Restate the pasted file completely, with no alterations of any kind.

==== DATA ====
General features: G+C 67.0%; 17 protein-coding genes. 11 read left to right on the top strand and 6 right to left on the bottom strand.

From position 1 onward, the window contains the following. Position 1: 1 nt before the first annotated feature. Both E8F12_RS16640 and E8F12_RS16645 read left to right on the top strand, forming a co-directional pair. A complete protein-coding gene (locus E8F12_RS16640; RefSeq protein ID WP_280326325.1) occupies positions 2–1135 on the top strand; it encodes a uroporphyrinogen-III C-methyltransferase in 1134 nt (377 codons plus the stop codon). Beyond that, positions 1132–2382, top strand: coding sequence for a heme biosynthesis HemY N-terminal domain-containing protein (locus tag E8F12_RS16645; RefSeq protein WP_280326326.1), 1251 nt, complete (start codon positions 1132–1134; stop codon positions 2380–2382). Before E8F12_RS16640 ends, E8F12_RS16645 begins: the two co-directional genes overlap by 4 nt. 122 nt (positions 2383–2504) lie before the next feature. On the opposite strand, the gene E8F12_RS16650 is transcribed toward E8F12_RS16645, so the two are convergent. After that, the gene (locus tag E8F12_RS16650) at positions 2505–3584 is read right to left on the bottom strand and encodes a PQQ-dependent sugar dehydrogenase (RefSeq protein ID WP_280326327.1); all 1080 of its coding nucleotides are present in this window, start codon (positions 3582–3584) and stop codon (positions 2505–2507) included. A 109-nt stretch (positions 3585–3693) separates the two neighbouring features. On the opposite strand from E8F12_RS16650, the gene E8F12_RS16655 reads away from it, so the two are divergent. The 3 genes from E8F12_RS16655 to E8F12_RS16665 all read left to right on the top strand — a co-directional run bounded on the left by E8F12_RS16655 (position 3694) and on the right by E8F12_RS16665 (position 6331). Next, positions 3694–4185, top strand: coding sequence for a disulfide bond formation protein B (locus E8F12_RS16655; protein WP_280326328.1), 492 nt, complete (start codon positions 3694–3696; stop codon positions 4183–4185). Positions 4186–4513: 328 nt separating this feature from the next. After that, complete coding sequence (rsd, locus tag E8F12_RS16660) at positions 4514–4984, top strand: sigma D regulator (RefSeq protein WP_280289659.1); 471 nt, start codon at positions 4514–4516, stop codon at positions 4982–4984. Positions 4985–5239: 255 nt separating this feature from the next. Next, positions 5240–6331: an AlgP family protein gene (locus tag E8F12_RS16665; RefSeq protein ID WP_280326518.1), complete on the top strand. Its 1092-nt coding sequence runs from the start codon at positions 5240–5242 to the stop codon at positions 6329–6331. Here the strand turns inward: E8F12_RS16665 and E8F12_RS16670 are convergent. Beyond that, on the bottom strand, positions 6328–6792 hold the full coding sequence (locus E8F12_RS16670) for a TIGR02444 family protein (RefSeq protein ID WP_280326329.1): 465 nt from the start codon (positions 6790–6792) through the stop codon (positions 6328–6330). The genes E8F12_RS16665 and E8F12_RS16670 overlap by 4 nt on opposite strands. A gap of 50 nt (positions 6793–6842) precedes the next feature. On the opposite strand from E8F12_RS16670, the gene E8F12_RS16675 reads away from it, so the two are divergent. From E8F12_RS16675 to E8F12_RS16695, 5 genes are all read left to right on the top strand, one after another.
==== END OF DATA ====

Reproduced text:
General features: G+C 67.0%; 17 protein-coding genes. 11 read left to right on the top strand and 6 right to left on the bottom strand.

From position 1 onward, the window contains the following. Position 1: 1 nt before the first annotated feature. Both E8F12_RS16640 and E8F12_RS16645 read left to right on the top strand, forming a co-directional pair. A complete protein-coding gene (locus E8F12_RS16640; RefSeq protein ID WP_280326325.1) occupies positions 2–1135 on the top strand; it encodes a uroporphyrinogen-III C-methyltransferase in 1134 nt (377 codons plus the stop codon). Beyond that, positions 1132–2382, top strand: coding sequence for a heme biosynthesis HemY N-terminal domain-containing protein (locus tag E8F12_RS16645; RefSeq protein WP_280326326.1), 1251 nt, complete (start codon positions 1132–1134; stop codon positions 2380–2382). Before E8F12_RS16640 ends, E8F12_RS16645 begins: the two co-directional genes overlap by 4 nt. 122 nt (positions 2383–2504) lie before the next feature. On the opposite strand, the gene E8F12_RS16650 is transcribed toward E8F12_RS16645, so the two are convergent. After that, the gene (locus tag E8F12_RS16650) at positions 2505–3584 is read right to left on the bottom strand and encodes a PQQ-dependent sugar dehydrogenase (RefSeq protein ID WP_280326327.1); all 1080 of its coding nucleotides are present in this window, start codon (positions 3582–3584) and stop codon (positions 2505–2507) included. A 109-nt stretch (positions 3585–3693) separates the two neighbouring features. On the opposite strand from E8F12_RS16650, the gene E8F12_RS16655 reads away from it, so the two are divergent. The 3 genes from E8F12_RS16655 to E8F12_RS16665 all read left to right on the top strand — a co-directional run bounded on the left by E8F12_RS16655 (position 3694) and on the right by E8F12_RS16665 (position 6331). Next, positions 3694–4185, top strand: coding sequence for a disulfide bond formation protein B (locus E8F12_RS16655; protein WP_280326328.1), 492 nt, complete (start codon positions 3694–3696; stop codon positions 4183–4185). Positions 4186–4513: 328 nt separating this feature from the next. After that, complete coding sequence (rsd, locus tag E8F12_RS16660) at positions 4514–4984, top strand: sigma D regulator (RefSeq protein WP_280289659.1); 471 nt, start codon at positions 4514–4516, stop codon at positions 4982–4984. Positions 4985–5239: 255 nt separating this feature from the next. Next, positions 5240–6331: an AlgP family protein gene (locus tag E8F12_RS16665; RefSeq protein ID WP_280326518.1), complete on the top strand. Its 1092-nt coding sequence runs from the start codon at positions 5240–5242 to the stop codon at positions 6329–6331. Here the strand turns inward: E8F12_RS16665 and E8F12_RS16670 are convergent. Beyond that, on the bottom strand, positions 6328–6792 hold the full coding sequence (locus E8F12_RS16670) for a TIGR02444 family protein (RefSeq protein ID WP_280326329.1): 465 nt from the start codon (positions 6790–6792) through the stop codon (positions 6328–6330). The genes E8F12_RS16665 and E8F12_RS16670 overlap by 4 nt on opposite strands. A gap of 50 nt (positions 6793–6842) precedes the next feature. On the opposite strand from E8F12_RS16670, the gene E8F12_RS16675 reads away from it, so the two are divergent. From E8F12_RS16675 to E8F12_RS16695, 5 genes are all read left to right on the top strand, one after another.